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Old 07-04-2015, 20:50   #17
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Re: Video: Water Maker Maintenance

Cruise Ro pricing is independent of honda. Use the one you have.
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Old 20-04-2015, 09:08   #18
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Re: Video: Water Maker Maintenance

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Originally Posted by Rustic Charm View Post
Thanks for that. Let me give you a context to my question and then I'd value your advice.

I've got ten years to prepare my boat to leave work and retire on. In the meantime at least twice a year (as holidays permit) I want to be doing one to four week trips. I've learnt already I'm not that keen on more than a week without a fresh water shower. If I can shower with fresh water after 4 or 5 days it gives me a real boost.

I have currently added two plastic inbuilt tanks total of 260 litres. There is room in the foxall to add perhaps another 150 - 200 litres (as long as the weight doesn't cause problems). I have no idea how much water I really need. I've plumbed in a 12v pump for fresh water but I'm now understanding that I should have really added foot pumps to save water, so I'll probably do that and add a foot pump for the shower too. My shower, works off the engine, but I've not tested that since I've installed it. It's certainly hot enough though.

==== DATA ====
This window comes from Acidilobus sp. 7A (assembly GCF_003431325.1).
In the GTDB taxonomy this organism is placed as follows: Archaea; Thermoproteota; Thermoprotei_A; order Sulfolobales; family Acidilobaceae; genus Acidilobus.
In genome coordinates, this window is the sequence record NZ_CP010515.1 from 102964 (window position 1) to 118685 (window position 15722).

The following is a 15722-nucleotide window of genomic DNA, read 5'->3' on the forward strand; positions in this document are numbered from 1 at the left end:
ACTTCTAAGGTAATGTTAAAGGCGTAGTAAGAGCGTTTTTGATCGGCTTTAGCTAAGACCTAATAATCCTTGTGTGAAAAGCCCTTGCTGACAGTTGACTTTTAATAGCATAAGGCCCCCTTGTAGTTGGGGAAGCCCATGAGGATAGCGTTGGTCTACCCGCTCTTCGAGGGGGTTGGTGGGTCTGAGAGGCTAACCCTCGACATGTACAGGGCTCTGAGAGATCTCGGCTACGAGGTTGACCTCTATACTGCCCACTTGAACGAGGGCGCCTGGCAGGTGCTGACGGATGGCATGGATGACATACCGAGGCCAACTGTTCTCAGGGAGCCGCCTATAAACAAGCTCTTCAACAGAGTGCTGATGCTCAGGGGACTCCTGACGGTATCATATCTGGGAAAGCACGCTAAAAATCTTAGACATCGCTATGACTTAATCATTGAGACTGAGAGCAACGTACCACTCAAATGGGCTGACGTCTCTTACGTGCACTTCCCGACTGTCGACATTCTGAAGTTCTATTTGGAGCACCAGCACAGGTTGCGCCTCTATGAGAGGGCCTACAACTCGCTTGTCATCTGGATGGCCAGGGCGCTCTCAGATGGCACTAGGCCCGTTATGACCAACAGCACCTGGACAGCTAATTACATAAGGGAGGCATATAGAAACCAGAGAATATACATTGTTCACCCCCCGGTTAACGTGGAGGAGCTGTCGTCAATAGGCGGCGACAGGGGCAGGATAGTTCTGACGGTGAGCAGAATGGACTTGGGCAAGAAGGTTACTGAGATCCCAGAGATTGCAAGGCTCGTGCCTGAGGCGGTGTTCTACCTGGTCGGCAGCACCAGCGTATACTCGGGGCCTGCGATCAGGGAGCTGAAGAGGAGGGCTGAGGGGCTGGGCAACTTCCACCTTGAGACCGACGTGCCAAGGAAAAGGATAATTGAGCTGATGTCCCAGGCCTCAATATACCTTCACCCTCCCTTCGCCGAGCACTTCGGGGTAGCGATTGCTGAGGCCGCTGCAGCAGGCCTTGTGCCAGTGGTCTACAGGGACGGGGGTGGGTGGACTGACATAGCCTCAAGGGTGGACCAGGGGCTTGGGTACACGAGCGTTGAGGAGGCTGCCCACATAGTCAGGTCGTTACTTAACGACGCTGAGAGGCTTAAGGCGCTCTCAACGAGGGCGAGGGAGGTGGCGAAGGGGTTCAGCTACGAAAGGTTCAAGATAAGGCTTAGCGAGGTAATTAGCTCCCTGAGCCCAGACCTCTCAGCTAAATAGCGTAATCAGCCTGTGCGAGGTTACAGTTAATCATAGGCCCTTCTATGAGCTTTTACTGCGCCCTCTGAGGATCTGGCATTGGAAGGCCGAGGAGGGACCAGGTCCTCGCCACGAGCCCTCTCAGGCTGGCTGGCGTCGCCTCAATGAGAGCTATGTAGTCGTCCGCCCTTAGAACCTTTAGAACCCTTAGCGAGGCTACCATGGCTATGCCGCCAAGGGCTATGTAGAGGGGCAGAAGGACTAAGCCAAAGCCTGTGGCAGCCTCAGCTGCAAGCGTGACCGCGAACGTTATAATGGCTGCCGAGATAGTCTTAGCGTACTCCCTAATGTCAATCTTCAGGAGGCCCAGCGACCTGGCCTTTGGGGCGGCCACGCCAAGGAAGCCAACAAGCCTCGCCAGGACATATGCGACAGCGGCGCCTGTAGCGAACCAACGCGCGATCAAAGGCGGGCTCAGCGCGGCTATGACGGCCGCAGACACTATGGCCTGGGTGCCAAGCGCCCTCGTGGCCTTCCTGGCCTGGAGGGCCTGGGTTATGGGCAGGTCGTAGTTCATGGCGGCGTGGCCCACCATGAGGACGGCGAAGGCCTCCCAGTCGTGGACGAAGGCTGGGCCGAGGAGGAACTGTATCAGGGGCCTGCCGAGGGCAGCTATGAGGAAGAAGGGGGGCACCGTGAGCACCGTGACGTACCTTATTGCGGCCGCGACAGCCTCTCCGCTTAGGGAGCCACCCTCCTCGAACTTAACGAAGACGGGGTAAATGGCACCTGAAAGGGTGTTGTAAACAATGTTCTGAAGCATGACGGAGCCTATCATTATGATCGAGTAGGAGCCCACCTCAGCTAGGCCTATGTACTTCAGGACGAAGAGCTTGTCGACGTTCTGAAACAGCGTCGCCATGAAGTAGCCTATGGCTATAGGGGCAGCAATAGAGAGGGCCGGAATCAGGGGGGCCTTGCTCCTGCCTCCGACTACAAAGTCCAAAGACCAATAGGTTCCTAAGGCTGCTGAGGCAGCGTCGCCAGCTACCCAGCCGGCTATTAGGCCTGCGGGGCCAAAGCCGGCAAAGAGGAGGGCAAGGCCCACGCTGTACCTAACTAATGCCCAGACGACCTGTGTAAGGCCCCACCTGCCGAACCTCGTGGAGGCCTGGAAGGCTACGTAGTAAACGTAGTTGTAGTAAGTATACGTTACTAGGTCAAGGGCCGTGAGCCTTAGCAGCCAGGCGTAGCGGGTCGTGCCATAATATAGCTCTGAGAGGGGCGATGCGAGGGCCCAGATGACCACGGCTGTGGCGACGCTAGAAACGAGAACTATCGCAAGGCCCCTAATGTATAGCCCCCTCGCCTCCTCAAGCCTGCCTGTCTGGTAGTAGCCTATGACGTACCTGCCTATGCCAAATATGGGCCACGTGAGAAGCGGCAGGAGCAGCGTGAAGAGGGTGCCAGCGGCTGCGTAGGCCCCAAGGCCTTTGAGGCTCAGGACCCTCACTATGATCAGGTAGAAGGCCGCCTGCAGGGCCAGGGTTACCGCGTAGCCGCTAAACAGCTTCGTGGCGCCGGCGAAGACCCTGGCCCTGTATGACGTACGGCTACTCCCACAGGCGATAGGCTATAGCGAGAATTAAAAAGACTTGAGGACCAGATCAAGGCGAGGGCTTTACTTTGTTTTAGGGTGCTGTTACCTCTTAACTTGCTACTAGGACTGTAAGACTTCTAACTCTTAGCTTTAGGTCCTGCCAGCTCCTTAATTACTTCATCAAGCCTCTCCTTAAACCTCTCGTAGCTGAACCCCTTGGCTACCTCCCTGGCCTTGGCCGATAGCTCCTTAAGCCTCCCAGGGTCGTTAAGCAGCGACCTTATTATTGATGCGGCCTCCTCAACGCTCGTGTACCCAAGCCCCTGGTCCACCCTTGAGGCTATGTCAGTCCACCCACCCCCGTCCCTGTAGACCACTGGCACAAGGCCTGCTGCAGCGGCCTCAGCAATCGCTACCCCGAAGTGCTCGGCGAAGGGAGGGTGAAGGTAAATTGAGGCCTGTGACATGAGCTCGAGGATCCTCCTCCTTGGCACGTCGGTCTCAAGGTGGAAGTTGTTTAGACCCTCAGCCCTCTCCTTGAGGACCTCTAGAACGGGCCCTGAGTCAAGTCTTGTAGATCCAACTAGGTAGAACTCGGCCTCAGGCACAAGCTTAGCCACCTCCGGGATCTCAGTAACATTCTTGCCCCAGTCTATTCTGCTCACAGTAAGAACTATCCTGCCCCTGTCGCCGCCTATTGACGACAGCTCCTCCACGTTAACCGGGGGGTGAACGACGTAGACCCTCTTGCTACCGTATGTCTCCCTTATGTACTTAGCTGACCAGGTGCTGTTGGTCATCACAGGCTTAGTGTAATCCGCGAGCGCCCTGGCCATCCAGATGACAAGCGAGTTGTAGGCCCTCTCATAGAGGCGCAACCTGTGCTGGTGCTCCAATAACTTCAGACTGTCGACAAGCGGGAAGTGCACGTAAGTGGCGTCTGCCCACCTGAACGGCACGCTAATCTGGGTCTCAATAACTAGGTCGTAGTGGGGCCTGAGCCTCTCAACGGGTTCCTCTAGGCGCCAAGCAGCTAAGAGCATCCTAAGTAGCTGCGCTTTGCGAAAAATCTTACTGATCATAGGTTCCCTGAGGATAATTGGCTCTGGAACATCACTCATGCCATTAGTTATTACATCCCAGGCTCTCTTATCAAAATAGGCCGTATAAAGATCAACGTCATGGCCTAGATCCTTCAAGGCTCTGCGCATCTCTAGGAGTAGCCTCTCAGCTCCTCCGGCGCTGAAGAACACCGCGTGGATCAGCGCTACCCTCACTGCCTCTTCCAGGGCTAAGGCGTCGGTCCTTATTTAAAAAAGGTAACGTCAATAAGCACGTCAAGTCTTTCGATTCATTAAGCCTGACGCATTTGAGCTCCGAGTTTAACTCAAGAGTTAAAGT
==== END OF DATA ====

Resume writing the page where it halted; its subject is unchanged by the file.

Questions I need to consider -

Given what I saw in your video (pickling I think you called it), then am I better off adding another water tank and carrying more water rather than having a water maker?

I have on board a Honda EU20i generator which I came to me at half price from a friend who hardly ever used it. Given the price I just thought it a good back up for charging batteries, but so far I've not had cause to use it. Could this be used to power a water maker? Will it use too much 2 stroke fuel?

Being Australian, my vessel is set up for 240v power, which is our common power source.
With 10yrs before your actual cruise, there are two schools of thought on when to buy the water maker. Buy one now and start enjoying the advantages of having plenty of water OR for your shorter trips before you cast off cruising go without a water maker and learn how to conserve and at the same time learn how much water you really "need".